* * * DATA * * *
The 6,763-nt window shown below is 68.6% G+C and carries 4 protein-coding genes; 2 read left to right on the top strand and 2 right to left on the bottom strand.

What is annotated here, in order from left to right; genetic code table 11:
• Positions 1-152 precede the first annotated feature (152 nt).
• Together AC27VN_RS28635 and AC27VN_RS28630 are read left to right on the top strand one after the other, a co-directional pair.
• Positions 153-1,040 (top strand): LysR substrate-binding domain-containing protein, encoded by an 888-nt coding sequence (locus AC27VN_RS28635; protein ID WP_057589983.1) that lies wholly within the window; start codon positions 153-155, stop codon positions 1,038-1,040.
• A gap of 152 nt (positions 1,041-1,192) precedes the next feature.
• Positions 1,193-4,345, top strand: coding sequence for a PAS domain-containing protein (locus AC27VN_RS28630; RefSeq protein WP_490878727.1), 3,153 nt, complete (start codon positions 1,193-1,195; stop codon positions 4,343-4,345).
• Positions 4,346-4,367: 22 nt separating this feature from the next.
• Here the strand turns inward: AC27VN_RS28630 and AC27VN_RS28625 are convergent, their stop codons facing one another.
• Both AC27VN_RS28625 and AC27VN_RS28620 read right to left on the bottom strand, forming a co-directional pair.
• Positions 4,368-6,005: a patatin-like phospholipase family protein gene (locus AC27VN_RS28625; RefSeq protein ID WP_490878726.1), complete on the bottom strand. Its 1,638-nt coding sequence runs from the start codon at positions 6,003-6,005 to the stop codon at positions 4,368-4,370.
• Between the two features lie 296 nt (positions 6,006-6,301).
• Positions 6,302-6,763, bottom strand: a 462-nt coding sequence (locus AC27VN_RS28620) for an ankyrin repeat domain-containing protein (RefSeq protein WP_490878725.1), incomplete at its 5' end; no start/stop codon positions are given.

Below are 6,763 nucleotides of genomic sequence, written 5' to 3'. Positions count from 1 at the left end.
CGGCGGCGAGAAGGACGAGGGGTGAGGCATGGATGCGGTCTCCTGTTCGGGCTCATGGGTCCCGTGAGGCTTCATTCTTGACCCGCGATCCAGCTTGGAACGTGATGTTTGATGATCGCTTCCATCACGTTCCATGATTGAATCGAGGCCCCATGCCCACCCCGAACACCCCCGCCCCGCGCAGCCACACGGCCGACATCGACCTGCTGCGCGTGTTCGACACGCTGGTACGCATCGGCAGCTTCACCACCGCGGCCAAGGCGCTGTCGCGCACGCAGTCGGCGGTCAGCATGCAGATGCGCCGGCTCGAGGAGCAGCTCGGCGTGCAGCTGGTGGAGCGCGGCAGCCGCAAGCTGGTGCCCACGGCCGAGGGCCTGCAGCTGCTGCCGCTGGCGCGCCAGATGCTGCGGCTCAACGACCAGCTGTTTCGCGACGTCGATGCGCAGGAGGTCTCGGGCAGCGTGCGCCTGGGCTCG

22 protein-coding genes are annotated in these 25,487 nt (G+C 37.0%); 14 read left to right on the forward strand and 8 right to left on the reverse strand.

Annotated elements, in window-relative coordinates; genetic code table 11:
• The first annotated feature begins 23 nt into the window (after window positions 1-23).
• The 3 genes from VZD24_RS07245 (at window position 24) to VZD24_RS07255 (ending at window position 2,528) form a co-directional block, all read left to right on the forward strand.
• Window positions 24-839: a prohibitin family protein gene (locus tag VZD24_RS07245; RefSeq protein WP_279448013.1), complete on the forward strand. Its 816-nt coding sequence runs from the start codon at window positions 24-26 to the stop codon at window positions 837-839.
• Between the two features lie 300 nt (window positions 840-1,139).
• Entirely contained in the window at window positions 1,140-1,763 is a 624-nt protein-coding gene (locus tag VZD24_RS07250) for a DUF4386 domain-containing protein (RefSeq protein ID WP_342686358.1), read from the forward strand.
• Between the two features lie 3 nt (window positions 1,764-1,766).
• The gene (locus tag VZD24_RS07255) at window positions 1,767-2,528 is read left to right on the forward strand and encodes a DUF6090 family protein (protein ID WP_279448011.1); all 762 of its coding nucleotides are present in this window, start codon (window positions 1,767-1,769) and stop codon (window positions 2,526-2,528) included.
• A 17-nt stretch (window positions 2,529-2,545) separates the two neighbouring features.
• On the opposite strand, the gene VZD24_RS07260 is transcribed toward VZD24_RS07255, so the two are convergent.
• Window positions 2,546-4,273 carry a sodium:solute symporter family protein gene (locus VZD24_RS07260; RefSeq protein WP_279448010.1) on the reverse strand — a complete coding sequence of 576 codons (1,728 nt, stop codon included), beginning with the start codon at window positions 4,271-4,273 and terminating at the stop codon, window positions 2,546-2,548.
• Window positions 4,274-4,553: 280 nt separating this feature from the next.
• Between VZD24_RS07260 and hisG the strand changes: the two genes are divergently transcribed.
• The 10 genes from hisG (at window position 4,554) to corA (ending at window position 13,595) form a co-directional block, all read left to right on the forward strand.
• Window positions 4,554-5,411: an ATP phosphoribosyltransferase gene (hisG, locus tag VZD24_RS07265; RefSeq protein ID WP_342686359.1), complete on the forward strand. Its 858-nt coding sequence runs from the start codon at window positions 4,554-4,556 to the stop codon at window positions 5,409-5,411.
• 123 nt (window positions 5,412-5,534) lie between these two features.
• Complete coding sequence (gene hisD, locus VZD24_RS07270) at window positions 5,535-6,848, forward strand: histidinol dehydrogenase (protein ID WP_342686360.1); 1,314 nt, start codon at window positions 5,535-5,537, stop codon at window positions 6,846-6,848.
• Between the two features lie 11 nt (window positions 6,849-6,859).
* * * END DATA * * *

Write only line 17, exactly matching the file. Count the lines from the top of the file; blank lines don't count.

Annotated elements, in window-relative coordinates; genetic code table 11: